The Battle of Nero d’Avola

The Battle of Nero d'Avola

Those that have been reading here a while may remember my past struggles with Italian wines. While I still struggle with Sangiovese, things have greatly improved as I have expanded my horizons within the countries offerings. To name a few of these grapes Dolcetto, Montepulciano d’Abruzzo and of course Nero d’Avola have won me over. The tipping point for me were my visits to Delfina Pizzeria where they usually have a varietal on the menu that I have never heard of but upon being introduced ended up enjoying. The majority of these were from Southern Italy, first they turned me on to Aglianico and shortly thereafter to Nero d’Avola which brings us to the point of today’s post.

After trying, and enjoying, a few low cost options I was curious to see what a $10+ bottle could offer that those on the other end of the pricing scale could not deliver. A month or so back I finally grabbed the below mentioned Poggio Bidini from K&L Wines to see if the extra investment was worthwhile. And so it began. Shortly thereafter I received the Dievole Pinocchio as a sample from Pasternak Wine Imports as part of a six pack showcasing some of the value wines from their portfolio (more to come on the others soon). Given that these two were at hand and my two regular offerings from Trader Joe’s were in the rack as well it seemed a shame to pass up the opportunity to taste a flight of Nero d’Avola’s so that is what I did. Thus the “Battle of Nero d’Avola” came to be, fought on a temperate summer night in Northern California. Agreed World War II it was not but I had fun with it, that said I kept it casual, no blind tasting, and invited some other people to join. Here are some quick notes (mainly mine) on each of the wines:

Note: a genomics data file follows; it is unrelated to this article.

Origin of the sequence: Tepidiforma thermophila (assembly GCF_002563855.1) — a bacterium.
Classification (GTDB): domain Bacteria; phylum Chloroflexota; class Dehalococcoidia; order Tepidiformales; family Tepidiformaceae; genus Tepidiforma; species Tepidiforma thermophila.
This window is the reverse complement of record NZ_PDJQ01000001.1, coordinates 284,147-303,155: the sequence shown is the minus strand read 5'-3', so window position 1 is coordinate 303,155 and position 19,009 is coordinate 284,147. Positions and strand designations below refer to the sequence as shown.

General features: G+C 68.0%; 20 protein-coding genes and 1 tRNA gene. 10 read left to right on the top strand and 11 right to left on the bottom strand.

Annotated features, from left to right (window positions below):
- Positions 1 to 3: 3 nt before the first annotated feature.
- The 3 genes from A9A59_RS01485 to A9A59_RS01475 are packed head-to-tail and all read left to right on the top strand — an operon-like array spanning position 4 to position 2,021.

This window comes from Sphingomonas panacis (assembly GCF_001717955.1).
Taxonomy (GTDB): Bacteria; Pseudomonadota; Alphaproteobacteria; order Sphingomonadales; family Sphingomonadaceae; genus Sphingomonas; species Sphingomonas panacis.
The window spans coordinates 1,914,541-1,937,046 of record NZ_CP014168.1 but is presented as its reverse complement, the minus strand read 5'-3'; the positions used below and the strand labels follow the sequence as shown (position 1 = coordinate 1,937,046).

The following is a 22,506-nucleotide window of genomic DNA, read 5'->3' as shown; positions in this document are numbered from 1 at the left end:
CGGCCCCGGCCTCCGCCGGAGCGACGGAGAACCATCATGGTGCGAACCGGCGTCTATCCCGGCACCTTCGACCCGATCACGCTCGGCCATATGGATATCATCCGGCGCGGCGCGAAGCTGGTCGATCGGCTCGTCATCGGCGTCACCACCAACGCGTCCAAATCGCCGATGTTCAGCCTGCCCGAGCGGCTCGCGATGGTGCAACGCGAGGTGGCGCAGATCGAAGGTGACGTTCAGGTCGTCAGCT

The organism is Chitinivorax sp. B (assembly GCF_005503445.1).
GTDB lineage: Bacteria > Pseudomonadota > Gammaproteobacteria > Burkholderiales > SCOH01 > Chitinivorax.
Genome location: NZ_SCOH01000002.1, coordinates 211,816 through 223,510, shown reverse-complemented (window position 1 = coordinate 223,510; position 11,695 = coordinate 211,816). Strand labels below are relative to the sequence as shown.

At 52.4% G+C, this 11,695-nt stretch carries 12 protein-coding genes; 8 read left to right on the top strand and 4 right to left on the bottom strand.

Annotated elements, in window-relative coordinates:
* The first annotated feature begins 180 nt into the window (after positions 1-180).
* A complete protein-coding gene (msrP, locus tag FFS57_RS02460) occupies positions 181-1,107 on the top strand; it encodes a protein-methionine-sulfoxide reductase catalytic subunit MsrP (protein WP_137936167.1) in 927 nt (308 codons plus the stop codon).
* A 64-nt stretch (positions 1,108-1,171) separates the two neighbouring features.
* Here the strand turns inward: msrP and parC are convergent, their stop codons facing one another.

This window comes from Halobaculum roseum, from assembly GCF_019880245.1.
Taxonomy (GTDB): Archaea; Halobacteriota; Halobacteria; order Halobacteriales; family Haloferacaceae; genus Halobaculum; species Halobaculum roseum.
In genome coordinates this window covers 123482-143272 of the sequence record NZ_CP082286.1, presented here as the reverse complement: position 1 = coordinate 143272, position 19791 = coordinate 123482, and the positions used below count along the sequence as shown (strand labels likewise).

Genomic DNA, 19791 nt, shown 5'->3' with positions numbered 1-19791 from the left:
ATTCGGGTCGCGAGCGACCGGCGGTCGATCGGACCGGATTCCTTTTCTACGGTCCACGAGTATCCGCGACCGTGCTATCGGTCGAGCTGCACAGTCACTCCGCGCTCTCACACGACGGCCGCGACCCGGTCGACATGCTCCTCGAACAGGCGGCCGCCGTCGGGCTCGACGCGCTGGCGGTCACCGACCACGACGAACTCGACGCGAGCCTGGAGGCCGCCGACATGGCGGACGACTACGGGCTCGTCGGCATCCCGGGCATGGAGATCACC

2007 Archero Nero d’Avola Ruggero di Tasso ($4) – The first bottle of Nero d’Avola I ever bought, this one is a Trader Joe’s staple now in its 3rd vintage. Fortunately the quality has remained over the years. Of the wines this was easily the fruitiest showing jammy, chewy fruit. Without food there is not a lick of acid to be spoken of, when paired a bit more shows but it remains a fruit forward offering. Comes off as one dimensional but most certainly an easy quaffer.

2007 Epicuro Nero d’Avola ($5) Another TJ’s staple in its second vintage this one hails from a long line of great value bottles from the Epicuro label that hail from southern Italy. They originally caught my eye with their Aglianico offering which I adored. I would describe this one as a little less fruit forward and I do mean a little. It also show more earthiness and spice and finishes a bit on the tart side which gives this one an extra dimension in the flavor profile (more realistically a half of a dimension) over the Archero.